Tag Archives: minecraft

Evan and Gordon Talk: Indie Games [And Minecraft]

EVAN: Two weeks ago our good friend Stew said:

You should write about indie game development and how it’s changing the industry.

And so, after avoiding the topic for a little while, here we are.

GORDON: For the sake of any readers who might not be familiar with what an “indie game” is, while definitions vary, the general consensus is that an “indie game” is any video game developed outside of the major/mainstream video game industry (sometimes called “Triple A”).

EVAN: A pretty good example of this would be Braid. A more well-known example that you’ve probably at least heard about [and that both Gordon and I have played a decent amount of] is Minecraft.

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Free Information Culture

The last of my installments (for now) in looking at these rising alternative cultures is “Free Information Culture,”  which shares the same problem with “science” culture in that there’s really no good name for it yet. I’ve referred to it before as “internet culture,” only the problem with that is that, like “science culture,” it isn’t so much the culture of the thing itself as the culture of the fanbase. In simpler terms, it’s the difference between Hollywood culture and movie-lover culture- it’s the end product that’s valued.
So what’s the internet’s “end product”?

Besides porn and stuff like this…

Free Information.

Whether it’s the news, or Wikipedia, or TED Talks, or Imgur, or anything else imaginable, it’s on the internet for free and public use. It’s something of a great equalizer. No matter where you’re from, what language you speak, what class you hail from- you can create or say anything and then get called gay in the comment section.

And while that last bit is sort of a joke, it does play a role in developing the “free information culture.” Granted, general anonymity can make us vicious and vile people, but it also (to some extent) strips us of our egos. When you make something online, you really don’t get much, if any, credit, but that’s alright since it isn’t the point. It’s just about creating, nothing more or less. Who drew the first rage face? Who started up Bad Luck Brian? Who edited and sourced that one Wikipedia page you used to stitch your last minute term-paper together? Who puts together those monthly fail compilation videos? I don’t know and will probably never know, but I do know that they’ll keep coming because of the simple joy of creating them. I and every other person with a half-decent internet connection.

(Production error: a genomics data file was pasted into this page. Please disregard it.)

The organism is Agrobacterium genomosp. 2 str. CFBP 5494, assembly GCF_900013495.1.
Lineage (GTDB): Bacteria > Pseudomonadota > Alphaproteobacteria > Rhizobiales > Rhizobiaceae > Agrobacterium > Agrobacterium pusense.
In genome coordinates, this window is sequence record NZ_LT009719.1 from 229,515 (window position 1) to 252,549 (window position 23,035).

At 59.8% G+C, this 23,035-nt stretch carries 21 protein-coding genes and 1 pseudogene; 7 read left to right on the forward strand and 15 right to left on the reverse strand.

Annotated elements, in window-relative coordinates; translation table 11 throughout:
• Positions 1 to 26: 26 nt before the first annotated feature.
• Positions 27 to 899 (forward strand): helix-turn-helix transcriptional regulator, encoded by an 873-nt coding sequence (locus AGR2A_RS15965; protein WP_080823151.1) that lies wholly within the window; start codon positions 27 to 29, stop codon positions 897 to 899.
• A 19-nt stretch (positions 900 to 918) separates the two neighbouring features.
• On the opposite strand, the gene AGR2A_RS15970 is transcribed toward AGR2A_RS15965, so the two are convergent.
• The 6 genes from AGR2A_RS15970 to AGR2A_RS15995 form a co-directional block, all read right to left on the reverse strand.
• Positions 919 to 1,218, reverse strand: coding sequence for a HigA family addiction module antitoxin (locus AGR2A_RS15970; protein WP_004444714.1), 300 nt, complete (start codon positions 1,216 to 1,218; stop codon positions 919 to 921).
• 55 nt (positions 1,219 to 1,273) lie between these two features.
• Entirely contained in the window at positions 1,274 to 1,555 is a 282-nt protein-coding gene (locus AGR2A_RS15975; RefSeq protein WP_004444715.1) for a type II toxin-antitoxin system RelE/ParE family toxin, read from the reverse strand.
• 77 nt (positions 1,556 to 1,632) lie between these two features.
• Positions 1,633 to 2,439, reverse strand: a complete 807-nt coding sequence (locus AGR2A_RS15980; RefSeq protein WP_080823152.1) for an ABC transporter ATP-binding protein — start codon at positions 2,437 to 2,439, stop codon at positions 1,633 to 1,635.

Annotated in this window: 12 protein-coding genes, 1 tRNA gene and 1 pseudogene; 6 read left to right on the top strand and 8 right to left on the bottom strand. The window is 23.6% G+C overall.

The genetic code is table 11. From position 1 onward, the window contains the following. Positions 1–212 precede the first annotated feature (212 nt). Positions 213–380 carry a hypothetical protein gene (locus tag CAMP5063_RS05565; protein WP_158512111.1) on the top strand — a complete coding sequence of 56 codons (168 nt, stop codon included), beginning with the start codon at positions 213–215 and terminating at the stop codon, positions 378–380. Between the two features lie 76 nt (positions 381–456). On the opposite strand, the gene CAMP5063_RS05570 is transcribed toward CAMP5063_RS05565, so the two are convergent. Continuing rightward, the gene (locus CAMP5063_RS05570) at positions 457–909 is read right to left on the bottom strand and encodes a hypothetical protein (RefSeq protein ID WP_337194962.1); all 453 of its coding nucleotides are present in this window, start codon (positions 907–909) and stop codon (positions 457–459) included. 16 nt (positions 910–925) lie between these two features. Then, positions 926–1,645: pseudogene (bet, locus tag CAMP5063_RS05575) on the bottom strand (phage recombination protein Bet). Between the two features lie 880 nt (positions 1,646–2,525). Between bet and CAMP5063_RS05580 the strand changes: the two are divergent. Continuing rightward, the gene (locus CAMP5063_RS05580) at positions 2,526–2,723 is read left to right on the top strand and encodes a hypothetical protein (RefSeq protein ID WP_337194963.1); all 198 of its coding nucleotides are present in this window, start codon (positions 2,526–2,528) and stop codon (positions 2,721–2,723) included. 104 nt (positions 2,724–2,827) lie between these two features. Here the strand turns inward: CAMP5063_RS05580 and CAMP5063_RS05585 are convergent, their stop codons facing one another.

And all of this simply isn’t understood by some people.

Recall the massive outcry against the SOPA and PIPA bills? What prompted the creation of  these acts was that some people- certain corporations in particular- couldn’t quite wrap their heads around the idea of free and unlimited access. Now maybe you agree with them, and maintain that posting copyrighted material of any kind is piracy and immoral, however, what needs to be understood is that this was viewed as an act on the very nature of the internet and everything it had come to represent.

Again excluding porn and stuff like this…

Now more and more companies are catching on to the idea that it’s wiser to try to work with the faceless and vengeful cat-worshippers of the internet than against them- just look at video game companies that are starting to work in tandem with modders. The game Minecraft in particular is a good example of this, as many of the new aspects of each update to the game coming from the fan-forums themselves. Nevertheless, there are still plenty of people out there (I’m looking at you, Music Industry) who continue to struggle (vainly) against the dissemination of what they view to be the “information wants to be free” crowd.

Again, it all boils down the core of the culture that the internet has produced, gravitating around the concepts of freedom and egalitarianism. Look at Wikileaks founder, Julian Assange.

If he did his work back in the early 90s, we can be pretty sure he’d be viewed overwhelmingly as a candidate for a James Bond villain. But today we (for the most part) view him as being a heroic (or at least positive) figure in a world that’s become increasingly secretive and unequal. Why this dramatic shift in perception? Again, it’s the internet and it’s affect on us. In a time of economic crisis we might not be able to go to the movies, or eat out, or drive for miles to see a friend, but we can watch something online, or browse recipes, or video-chat with the same buddies that you’d otherwise not be able to see. Any threat to your full and unrestricted access to the internet is, by proxy, a threat to some of the last pleasures you have left.

Hence the formation of a culture obsessed with the values of free speech, free access to information, and freedom from censorship. And with every development of the internet or our access to it serving as another leap in the evolution of the culture, it’s safe to say that the howl of anger that the governments of the world met when trying to create such bills as ACTA is only going to intensify.